Definitely on Evolve. Three songs were produced with [gay producer-songwriter] Justin Tranter, who’s one of the biggest activists in the queer community. Justin was certainly inspiring to me. As we were writing songs, there was a need to make sure that these lyrics were going to reach queer youth — that they would know, “Hey, this is for me.” I think Evolve has it speckled all through it, whether it’s just the album artwork — the rainbow on the front — or the lyrics.
There’s a pretty iconic photo of you holding a rainbow flag at Lollapalooza Brazil Festival in March. Tell me about that moment.
Brazil is an interesting place because it has a lot of people who want change. I believe their Pride parade is [the biggest] anywhere in the world, but [Brazil’s] still a very unsafe place for LGBTQ youth. So, I committed this tour to do everything I can to bring as much color and pride to the stage as a straight man possibly can.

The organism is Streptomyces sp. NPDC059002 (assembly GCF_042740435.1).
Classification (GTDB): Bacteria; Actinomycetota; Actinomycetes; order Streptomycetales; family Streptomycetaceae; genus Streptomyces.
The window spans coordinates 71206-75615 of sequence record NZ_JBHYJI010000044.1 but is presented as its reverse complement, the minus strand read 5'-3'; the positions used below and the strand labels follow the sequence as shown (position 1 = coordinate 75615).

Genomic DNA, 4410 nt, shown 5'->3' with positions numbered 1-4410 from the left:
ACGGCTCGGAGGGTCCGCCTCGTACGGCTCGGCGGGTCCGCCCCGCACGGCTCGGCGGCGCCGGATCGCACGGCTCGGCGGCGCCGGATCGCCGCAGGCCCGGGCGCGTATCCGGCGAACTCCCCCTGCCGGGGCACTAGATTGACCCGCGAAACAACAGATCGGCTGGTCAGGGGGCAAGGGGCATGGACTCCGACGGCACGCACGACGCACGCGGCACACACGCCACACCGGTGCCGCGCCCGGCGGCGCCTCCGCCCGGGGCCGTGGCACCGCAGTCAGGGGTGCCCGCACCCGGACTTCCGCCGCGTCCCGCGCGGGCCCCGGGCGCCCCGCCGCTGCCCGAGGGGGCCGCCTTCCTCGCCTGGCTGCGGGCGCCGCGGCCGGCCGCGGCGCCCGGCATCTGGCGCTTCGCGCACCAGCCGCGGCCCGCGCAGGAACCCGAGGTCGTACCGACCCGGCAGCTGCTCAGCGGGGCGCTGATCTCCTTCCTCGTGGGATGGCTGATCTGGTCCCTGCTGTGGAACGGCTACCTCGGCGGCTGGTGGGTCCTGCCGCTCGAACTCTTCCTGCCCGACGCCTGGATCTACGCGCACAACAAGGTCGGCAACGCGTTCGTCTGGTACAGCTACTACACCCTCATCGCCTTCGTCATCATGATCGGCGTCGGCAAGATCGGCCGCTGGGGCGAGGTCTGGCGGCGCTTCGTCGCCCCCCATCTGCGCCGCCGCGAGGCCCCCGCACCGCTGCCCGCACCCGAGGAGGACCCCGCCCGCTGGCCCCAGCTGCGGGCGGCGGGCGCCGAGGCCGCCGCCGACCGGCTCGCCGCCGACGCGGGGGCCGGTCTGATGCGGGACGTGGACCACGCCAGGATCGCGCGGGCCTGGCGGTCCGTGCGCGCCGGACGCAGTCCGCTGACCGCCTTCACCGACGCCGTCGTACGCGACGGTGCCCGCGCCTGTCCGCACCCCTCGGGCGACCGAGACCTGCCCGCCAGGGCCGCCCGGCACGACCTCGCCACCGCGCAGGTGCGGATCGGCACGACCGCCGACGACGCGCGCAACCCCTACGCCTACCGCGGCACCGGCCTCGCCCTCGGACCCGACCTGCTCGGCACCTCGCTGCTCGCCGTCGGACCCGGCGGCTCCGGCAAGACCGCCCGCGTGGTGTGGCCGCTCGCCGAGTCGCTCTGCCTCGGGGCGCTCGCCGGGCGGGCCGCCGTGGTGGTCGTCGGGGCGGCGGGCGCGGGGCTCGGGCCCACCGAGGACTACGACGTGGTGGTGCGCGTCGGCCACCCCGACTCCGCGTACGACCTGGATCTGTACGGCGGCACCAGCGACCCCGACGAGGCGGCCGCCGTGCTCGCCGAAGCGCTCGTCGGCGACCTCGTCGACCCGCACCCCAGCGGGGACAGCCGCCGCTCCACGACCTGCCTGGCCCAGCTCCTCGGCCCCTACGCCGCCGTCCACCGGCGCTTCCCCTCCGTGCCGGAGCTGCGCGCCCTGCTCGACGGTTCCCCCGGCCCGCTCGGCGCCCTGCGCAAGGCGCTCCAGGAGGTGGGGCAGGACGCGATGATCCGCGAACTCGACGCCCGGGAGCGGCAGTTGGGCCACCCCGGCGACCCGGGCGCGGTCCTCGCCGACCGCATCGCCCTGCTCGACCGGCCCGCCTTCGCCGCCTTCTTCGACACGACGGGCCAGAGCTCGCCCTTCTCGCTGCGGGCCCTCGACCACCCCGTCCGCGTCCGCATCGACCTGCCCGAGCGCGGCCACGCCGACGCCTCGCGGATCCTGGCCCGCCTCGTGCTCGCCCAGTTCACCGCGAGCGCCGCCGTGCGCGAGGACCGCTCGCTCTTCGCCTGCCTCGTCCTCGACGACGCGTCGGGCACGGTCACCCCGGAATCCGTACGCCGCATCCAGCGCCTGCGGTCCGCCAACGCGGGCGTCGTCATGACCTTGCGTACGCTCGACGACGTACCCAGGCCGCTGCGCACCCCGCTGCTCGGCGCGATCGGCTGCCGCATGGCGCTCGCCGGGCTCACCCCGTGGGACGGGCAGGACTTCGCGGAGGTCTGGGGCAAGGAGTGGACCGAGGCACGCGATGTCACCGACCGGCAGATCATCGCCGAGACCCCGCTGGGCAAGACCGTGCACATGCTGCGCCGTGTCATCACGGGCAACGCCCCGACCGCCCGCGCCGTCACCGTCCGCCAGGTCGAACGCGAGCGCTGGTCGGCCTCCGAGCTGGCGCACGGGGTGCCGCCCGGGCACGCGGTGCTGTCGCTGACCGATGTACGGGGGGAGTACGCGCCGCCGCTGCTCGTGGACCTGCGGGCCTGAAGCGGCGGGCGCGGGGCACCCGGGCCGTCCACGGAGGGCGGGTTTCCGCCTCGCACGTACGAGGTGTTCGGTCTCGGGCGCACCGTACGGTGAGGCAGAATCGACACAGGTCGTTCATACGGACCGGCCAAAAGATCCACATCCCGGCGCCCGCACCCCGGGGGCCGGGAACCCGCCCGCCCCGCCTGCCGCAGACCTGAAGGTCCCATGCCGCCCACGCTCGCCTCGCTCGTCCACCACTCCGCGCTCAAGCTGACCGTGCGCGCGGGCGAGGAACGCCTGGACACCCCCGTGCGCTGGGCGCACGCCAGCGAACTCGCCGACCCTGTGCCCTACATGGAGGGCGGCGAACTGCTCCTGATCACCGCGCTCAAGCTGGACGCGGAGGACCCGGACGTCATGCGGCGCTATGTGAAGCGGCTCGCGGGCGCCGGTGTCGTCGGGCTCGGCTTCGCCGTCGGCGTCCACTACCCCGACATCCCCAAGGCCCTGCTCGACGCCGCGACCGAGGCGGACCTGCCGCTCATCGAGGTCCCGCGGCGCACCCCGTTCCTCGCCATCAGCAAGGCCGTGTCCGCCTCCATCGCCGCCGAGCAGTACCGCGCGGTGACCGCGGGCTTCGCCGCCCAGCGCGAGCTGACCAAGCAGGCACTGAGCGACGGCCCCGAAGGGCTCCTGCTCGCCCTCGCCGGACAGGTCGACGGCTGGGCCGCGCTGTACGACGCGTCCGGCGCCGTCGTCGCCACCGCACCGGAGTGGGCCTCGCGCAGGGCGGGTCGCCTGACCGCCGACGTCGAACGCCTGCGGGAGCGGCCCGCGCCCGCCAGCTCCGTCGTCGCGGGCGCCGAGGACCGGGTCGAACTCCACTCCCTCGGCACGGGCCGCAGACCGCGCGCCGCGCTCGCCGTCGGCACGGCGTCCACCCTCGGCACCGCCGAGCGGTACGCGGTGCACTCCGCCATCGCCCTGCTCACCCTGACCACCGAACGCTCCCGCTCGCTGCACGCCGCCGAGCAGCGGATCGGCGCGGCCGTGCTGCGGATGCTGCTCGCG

Based on some headlines after that gig, the gay community also didn’t seem to mind the shirtlessness.
[Laughs.] Hey, I love it. This whole process has also been my process of coming into my own self and embracing sexuality, period. And celebrating life and celebrating love.
What do your parents, who declined to be in your documentary, Believer, think of the film?
I sent the movie to all my family because I [didn’t want it to] be an awkward thing in the family. My mom and dad came to the premiere
It was huge. They’ve all been really loving and supportive of what I’m doing. But, yeah, there have been rough moments — definitely, during the beginning of it, when I was just getting into it — arguments here and there within the family.
It’s tricky because I love my family, and I wanna respect their privacy. Like I said, my mom and dad came to the premiere, and that meant a lot. And my uncle — he’s gay and Mormon and moved out of the United States years ago because he felt like there was no place for him — I got to talk to him. And I haven’t seen him since I was 8 years old. That was the only uncle I didn’t ever get to know, my gay uncle, because he felt like he couldn’t live his true life without moving a country away.
I don’t know. It’s baby steps for me. I know that everybody has their own way of coming around to certain things, and it takes time. But the question is: How long will it take? And how many lives will be lost or saved along the way?